Sharad Sanghi, CEO of Netmagic Solutions, a cloud computing services provider, is a great conversationalist. Apart from sharing interesting insights about the nascent cloud industry in India, Sanghi quips with jokes at regular intervals (sorry but we can’t share the jokes with you as all of them were off the record).
So much so that it’s easy to get carried away and forget that one is talking to an entrepreneur who has spun magic by building India’s leading homegrown cloud solutions provider — Netmagic. His startup, launched in 1998, was acquired in 2012 by Japan’s NTT Communications Corporation, a subsidiary of Nippon Telegraph and Telephone Corp, one of the largest telecom companies in the world.
The core of Netmagic’s offering comprises IT infrastructure hosting services; the company is increasingly expanding its cloud business, which Sanghi says has been doubling in terms of revenue over the past couple of years.
“All our services serve the end goal of providing machine-critical support to customers that host with us. So, if you look at it, we manage operating system databases, web servers, and provide security and disaster recovery services to our clients,” says Sanghi.
The company recently inaugurated its two hyper-scale data centres worth $144 Mn (INR 990 Cr) in Mumbai and Bengaluru with a total capacity of 13,600 sq m, which will scale up its data centre capacity by a whopping 70%.
Such heavy investments are usually a barometer of the future demand that the company expects and how well its business has been doing over the years.
But the demand foreseen tomorrow is showing today.
India’s public cloud services market is expected to reach $4.1 Bn by 2020 and the country is second only to China as the largest and fastest-growing cloud services market in the Asia-Pacific region.
“Growth is unprecedented, the new data centre in Mumbai has gotten completely booked within less than three months since launch. I am not saying it’s all occupied, but clients who take up large spaces (on the cloud) also take space for expansion and they give you a reservation fee for the potential expansion. We are already planning our next facility in Mumbai. The new Bengaluru data centre is also almost sold out,” says Sanghi.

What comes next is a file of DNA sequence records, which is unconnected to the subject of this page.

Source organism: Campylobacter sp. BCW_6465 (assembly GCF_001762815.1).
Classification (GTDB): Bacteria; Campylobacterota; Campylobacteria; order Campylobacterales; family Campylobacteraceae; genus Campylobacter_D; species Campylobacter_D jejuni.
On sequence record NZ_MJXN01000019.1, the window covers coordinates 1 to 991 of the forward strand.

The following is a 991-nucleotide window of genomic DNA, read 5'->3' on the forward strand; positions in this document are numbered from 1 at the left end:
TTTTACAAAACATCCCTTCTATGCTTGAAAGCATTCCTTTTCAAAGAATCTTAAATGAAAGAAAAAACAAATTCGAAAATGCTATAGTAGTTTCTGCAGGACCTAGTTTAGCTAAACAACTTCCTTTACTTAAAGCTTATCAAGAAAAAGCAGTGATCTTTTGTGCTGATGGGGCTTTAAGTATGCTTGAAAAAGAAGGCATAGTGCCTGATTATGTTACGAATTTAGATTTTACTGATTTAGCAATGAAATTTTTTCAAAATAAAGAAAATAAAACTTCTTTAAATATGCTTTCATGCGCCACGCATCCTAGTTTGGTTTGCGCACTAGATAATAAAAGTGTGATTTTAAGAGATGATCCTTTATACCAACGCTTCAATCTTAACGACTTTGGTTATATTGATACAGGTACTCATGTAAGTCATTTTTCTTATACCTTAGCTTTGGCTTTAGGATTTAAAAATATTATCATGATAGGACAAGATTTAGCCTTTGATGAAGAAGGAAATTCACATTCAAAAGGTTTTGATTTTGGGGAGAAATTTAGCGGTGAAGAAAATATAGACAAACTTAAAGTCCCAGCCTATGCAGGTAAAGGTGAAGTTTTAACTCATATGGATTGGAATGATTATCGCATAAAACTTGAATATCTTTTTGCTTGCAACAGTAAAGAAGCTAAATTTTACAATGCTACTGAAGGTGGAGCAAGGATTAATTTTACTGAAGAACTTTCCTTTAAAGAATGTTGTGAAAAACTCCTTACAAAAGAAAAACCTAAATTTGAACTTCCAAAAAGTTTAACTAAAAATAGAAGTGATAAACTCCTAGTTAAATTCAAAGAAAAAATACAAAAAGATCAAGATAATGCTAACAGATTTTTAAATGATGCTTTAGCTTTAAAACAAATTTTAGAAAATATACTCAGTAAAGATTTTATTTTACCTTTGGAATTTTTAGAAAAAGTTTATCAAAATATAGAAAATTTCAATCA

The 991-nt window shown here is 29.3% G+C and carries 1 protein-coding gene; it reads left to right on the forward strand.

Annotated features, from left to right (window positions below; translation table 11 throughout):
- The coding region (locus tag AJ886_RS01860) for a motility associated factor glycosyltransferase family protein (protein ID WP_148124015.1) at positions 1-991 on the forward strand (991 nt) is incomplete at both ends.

Here are excerpts from Sharad Sanghi’s interview with Inc42.
Inc42: What is the core need that Netmagic solves?
Sharad Sanghi: We provide IT infrastructure hosting services, so we host customers, their machine-critical applications, and their websites in our data centres. We also run our own cloud hosting service in India and have now expanded that to include a multi-cloud hybrid platform where a client can choose the cloud he/she wants to use.
Inc42: What’s the secretsauce to the success of Netmagic?
Sharad Sanghi: We are pioneers in the area we operate in and there is a lot of faith and trust with us. Compared to some of the large telcos in our space, we are still a very nimble company and we now have the backing of NTT, which is a Fortune 500 company.
Some new players have come out but they don’t have the financial backing that we do, so that puts us in a unique spot. We have been constantly innovating. When we saw competition from the likes of Azure and AWS in India, we turned it into an opportunity for us to provide a platform that will enable customers to operate across multiple cloud platforms through a single pane of glass. In India, no one has launched a service like this.
These guys (global hyper-scalers) have a cookie-cutter model that they want to grow across the world and to provide in-depth services locally, they need a local partner. We have now partnered with all three cloud service providers — AWS, Azure, and Google — and will soon be partnering with Alibaba Cloud as well.
Inc42: You have said in the past that Mumbai is the top city in India when it comes to cloud demand. Why so?
Sharad Sanghi: Along with being the financial capital of the country, the reason why Mumbai is seeing a huge demand in cloud services is that it has the best power infrastructure in the country. Data centres are very power-intensive and companies such as Tata Power provide electricity round the clock. From what I understand, if you compare the uptime of power in Mumbai, it is better than even in New York. Last year, we had only 43 minutes of downtime in the entire year, which is not the case in any other city we operate in.
Mumbai also has an international cable landing station and, hence, connectivity with the rest of the world is better.
Inc42: You have invested $144 Mn in two centres — one in Bengaluru and the other in Mumbai — what will drive the demand for them?